You know, there was a time when we first got Electra that we worried she was mute. Electra wasn’t even a year old when we adopted her from the Arizona Beagle Rescue, and she was the calmest, most laidback dog Stevie and I had ever seen. We first met her at a foster mom’s house in Goodyear. Electra and a dozen other beagle and beagle/basset mixes ended up being rescued after their owner had a heart attack and was told by his doctors that he needed to get rid of all the pups he was training to track rabbits. Electra had gone to a foster home with six other young beagles, and when we walked up to the door and rang the doorbell, both Stevie and I jumped when full pack of crazy hound dogs started jumping and howling and falling over each other trying to greet us and lick us and sniff our pockets for hidden treats as we edged our way into the living room.
It was mass chaos.
But across the room, sitting demurely in the corner and staring at us with a pair of big brown eyes, was our sweet Electra. She just sat, watching, quietly waiting her turn. When we called her name she walked over, put her paws up on my thighs and invited me to scratch behind her floppy brown ears.
Five minutes later, we signed the adoption papers and took her home.
For the first six months or so, we honestly wondered if something was wrong with her. She wasn’t like any other puppy we’d ever known. She would occasionally get up and play and run around, but she never really barked or growled or made any kind of noise. And she was lazy as hell, right from the beginning, preferring to snuggle up in your lap and take long naps and follow us slowly from room to room, flopping down on the floor at our feet as soon as we stopped moving.
Hell, she even faked a leg injury to keep me from taking her for walks. Apparently she didn’t appreciate the pace I demanded, which is an average (and maybe even slightly slower than average) walking pace. But Electra simply isn’t interested in doing anything except meandering at a snail’s pace around the neighborhood, nose glued to the ground.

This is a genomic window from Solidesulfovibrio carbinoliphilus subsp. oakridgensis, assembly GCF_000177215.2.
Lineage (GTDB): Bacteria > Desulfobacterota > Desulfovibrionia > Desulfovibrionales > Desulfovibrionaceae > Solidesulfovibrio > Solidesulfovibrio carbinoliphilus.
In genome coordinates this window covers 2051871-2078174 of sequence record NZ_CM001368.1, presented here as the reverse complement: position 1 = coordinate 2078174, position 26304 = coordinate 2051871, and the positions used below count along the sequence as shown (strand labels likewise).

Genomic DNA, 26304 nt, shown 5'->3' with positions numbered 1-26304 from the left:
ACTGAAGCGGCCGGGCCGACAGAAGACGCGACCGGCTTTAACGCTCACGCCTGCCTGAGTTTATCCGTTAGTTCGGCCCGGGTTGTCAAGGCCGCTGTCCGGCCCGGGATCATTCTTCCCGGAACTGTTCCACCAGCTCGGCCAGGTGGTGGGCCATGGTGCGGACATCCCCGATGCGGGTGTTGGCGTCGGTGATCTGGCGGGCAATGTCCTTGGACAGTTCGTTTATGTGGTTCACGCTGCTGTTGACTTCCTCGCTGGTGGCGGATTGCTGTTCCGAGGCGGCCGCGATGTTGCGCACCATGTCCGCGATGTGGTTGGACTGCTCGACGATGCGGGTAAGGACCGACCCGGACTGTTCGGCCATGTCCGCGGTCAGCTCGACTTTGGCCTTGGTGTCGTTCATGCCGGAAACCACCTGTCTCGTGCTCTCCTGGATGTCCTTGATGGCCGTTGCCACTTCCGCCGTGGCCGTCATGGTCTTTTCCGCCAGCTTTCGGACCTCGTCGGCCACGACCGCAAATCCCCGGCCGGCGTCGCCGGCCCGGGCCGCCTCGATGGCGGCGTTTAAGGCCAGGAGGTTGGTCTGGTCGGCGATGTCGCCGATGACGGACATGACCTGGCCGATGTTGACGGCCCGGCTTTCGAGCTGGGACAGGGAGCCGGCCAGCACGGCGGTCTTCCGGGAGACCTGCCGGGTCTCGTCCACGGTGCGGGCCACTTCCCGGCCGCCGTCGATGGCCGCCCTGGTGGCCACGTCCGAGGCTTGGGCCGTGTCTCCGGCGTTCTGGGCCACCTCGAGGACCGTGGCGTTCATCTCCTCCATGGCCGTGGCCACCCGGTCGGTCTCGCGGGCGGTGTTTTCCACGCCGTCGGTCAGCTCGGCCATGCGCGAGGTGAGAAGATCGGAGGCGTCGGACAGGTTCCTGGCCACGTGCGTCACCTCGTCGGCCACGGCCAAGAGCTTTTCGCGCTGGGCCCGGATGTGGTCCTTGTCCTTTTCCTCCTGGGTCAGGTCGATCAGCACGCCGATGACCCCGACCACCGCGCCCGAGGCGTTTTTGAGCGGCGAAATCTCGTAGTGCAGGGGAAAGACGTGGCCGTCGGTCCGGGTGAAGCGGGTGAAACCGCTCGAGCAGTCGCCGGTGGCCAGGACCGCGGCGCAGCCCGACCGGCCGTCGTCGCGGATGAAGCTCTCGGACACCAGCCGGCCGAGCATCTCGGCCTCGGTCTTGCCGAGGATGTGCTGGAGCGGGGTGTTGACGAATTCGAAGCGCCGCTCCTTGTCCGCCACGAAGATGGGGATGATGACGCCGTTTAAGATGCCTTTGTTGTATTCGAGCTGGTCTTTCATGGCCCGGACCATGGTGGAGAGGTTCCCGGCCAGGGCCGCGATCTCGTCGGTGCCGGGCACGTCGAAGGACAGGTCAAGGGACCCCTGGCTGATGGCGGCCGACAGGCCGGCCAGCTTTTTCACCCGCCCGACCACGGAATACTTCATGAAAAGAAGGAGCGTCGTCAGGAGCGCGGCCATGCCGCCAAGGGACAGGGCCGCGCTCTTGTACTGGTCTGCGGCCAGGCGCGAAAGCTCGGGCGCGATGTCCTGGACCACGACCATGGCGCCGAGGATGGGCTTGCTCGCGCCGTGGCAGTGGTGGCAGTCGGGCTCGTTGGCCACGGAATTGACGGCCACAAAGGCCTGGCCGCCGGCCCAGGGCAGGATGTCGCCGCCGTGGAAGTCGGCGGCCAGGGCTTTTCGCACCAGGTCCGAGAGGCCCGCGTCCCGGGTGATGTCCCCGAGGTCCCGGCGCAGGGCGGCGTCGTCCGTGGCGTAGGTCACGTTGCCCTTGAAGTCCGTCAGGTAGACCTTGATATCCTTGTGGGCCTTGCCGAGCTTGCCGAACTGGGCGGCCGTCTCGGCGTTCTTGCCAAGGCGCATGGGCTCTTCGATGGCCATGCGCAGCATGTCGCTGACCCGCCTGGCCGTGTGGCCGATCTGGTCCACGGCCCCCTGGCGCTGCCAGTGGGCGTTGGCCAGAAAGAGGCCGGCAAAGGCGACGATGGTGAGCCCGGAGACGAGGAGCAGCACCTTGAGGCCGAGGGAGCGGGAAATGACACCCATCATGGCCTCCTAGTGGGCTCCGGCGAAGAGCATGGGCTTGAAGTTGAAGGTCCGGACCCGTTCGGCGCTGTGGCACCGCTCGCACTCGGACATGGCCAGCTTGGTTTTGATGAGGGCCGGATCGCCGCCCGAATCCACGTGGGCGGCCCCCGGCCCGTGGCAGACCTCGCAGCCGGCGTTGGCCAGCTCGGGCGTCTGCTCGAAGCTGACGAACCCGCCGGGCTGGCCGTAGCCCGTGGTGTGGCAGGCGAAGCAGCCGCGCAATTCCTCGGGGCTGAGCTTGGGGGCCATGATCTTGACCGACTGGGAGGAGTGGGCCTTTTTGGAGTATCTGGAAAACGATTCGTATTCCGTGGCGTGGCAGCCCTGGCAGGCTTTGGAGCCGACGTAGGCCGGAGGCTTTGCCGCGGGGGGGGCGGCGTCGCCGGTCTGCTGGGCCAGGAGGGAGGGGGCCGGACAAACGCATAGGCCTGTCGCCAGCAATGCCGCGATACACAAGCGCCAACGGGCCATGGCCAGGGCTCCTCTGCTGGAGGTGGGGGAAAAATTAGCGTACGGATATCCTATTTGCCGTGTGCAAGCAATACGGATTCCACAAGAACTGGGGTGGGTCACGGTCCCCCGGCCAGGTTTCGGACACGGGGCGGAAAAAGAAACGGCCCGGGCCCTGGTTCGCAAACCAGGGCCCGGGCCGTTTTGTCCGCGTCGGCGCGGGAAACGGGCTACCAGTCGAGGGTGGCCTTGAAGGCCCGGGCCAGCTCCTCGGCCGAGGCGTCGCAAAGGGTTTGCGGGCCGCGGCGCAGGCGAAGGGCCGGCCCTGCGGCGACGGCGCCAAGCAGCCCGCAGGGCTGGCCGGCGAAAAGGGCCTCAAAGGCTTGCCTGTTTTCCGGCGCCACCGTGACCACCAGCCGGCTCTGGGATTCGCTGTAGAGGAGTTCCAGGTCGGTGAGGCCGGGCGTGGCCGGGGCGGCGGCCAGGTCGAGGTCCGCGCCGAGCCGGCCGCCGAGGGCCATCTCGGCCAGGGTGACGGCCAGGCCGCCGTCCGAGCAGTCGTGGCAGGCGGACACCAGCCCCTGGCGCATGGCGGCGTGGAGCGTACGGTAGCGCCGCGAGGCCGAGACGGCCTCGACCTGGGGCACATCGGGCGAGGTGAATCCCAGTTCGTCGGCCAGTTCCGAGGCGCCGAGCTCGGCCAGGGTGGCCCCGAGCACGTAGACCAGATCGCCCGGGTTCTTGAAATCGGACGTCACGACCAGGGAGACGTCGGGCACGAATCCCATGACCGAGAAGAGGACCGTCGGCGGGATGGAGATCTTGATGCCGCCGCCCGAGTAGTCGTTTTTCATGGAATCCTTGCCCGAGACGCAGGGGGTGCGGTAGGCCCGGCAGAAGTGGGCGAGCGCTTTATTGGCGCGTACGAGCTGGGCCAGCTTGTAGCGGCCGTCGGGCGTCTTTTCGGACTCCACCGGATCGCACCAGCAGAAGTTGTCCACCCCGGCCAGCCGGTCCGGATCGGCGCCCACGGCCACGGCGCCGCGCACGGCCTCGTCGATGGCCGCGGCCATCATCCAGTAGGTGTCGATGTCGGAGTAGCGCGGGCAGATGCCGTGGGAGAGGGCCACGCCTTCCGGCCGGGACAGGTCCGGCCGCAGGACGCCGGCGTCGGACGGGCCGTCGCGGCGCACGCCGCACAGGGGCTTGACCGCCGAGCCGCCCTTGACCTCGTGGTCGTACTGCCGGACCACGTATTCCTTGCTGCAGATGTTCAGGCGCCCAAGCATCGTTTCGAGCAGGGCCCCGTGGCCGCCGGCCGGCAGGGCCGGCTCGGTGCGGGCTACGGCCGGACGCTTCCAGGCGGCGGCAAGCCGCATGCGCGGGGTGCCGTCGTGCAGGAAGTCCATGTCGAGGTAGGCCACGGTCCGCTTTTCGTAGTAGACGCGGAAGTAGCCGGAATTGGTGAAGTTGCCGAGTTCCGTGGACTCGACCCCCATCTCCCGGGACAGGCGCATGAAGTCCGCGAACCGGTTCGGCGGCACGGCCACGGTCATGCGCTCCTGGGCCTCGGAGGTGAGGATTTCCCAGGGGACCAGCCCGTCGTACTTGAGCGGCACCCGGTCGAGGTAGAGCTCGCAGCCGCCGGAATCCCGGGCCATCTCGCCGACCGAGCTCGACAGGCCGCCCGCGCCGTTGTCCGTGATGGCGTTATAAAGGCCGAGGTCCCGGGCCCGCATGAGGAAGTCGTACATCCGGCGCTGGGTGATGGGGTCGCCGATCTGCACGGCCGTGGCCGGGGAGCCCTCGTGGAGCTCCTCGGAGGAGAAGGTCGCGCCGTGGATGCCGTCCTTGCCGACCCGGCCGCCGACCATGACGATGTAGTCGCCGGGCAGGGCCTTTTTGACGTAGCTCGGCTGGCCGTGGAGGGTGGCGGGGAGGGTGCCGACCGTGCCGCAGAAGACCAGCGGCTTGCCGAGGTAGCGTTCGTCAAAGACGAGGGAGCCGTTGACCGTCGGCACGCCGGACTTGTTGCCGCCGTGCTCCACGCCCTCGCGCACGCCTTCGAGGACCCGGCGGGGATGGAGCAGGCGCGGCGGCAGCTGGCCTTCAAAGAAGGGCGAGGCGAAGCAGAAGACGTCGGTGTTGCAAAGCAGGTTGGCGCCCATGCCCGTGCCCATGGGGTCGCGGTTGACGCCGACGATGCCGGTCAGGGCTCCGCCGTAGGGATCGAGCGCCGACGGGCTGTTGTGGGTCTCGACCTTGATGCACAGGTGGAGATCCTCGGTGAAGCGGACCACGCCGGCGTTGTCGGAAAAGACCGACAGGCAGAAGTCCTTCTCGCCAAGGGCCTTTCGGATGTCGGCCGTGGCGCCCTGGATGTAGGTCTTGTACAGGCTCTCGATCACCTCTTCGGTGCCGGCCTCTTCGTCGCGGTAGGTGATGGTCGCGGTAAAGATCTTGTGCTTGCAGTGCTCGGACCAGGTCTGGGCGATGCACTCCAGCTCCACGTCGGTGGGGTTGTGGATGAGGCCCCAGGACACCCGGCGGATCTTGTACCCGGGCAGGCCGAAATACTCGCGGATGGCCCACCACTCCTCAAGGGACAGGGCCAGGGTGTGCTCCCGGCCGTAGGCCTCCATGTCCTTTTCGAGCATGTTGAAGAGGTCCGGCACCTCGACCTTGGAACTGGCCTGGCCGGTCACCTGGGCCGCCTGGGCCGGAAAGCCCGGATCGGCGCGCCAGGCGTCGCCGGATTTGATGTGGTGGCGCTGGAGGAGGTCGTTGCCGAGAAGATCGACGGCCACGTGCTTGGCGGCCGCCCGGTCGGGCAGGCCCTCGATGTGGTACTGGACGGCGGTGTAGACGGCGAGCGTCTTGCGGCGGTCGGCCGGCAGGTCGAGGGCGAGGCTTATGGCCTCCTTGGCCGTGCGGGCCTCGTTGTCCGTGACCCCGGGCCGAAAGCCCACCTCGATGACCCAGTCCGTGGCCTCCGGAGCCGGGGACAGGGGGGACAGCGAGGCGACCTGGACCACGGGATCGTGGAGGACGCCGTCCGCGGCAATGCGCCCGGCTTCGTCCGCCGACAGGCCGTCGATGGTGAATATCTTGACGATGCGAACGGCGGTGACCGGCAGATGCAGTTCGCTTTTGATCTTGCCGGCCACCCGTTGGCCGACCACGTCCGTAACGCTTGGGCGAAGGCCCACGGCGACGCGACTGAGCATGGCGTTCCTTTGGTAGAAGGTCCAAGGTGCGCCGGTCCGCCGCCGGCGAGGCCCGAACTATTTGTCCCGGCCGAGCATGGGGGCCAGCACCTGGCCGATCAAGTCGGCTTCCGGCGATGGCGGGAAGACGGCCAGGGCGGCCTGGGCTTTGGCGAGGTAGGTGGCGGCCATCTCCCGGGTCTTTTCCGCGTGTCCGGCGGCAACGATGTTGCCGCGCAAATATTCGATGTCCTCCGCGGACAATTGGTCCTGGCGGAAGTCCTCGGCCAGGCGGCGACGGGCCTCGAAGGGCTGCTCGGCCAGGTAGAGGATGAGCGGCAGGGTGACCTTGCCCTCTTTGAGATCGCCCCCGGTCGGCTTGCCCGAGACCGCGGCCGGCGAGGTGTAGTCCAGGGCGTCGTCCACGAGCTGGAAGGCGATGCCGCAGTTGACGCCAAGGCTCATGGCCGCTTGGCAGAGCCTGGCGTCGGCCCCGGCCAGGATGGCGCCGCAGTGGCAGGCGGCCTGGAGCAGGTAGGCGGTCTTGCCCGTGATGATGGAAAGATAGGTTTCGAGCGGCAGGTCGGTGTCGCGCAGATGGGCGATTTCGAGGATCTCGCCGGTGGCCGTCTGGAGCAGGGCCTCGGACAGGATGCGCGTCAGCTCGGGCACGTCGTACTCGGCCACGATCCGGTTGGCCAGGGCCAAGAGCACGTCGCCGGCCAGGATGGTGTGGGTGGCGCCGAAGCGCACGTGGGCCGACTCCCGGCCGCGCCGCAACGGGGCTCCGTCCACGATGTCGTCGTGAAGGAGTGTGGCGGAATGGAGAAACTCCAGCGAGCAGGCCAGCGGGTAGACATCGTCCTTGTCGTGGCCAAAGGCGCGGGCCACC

At that point, we were honestly thinking maybe Electra couldn’t bark. When we were going through the adoption process, we’d heard that there were several beagles at the rescue whose former owners had the dog’s voice boxes surgically removed because they couldn’t stand the way the beagle’s howled and barked.
No joke. That’s actually a thing some people think it’s okay to do to a pet. Pricks.
But the folks at AZBR assured us that Electra was in perfect health and there was no sign her former owner had done anything of the sort. In fact, before he had to surrender Electra, she was being trained to hunt and track rabbits, which meant she had actually been rewarded for catching a rabbit’s scent and then signaling her victory would a good ol’ hound dog howl.
The first time we ever heard Electra voice, we didn’t even know it was her. She’d been out in the backyard for awhile, when all of a sudden we heard a booming, rhythmic bark that was so loud and deep it rattled the windows. We went outside, thinking one of our neighbors must have a new pet, but all we saw was Electra, nose bouncing along over the ground and making some weird wah-wah-wah-wah sound, sort of like a small helicopter, her tail wagging so hard her entire ass-end was swaying back and forth and damn near knocking her off-balance. Outside, the barking was so loud it was echoing, and it wasn’t until Stevie walked right up beside Electra that he realized she was the one making all the noise. We tried calling to her, tugging on her collar, promising her cookies, but there was no stopping her until the scent ran out.
There was something about Electra’s deep, booming bark that just cracked me up, so I thought it might be funny to actually teach her to bark on command. And knowing how food
whorish motivated she is, I decided to train her to bark on command and reward her with dog cookies and bits of kibble.
Worked like a charm.
But it also wasn’t long before I realized I’d unleashed a beast. As soon as Electra discovered that she could actually be rewarded with food for barking, she decided that it was perfectly acceptable to let us know LOUDLY each and every time she felt it was time for breakfast or lunch or dinner or second and third dinner (I’m pretty sure I’ve mentioned before that we have to feed this ridiculous hound five small meals a day to keep her from acting sullen and waking us up every couple hours through the night).
And now that she’s entered her senior years and she’s getting old and ornery like a Betty White sort of old lady who just doesn’t give a f*** anymore and will do whatever the hell she wants, Electra does not give two shits whether we yell at her or scold her or plead for her to stop. She just announces her hunger and her impatience like this:
If she wasn’t such a great dog otherwise, this would be really annoying. 😉
Love you Electra!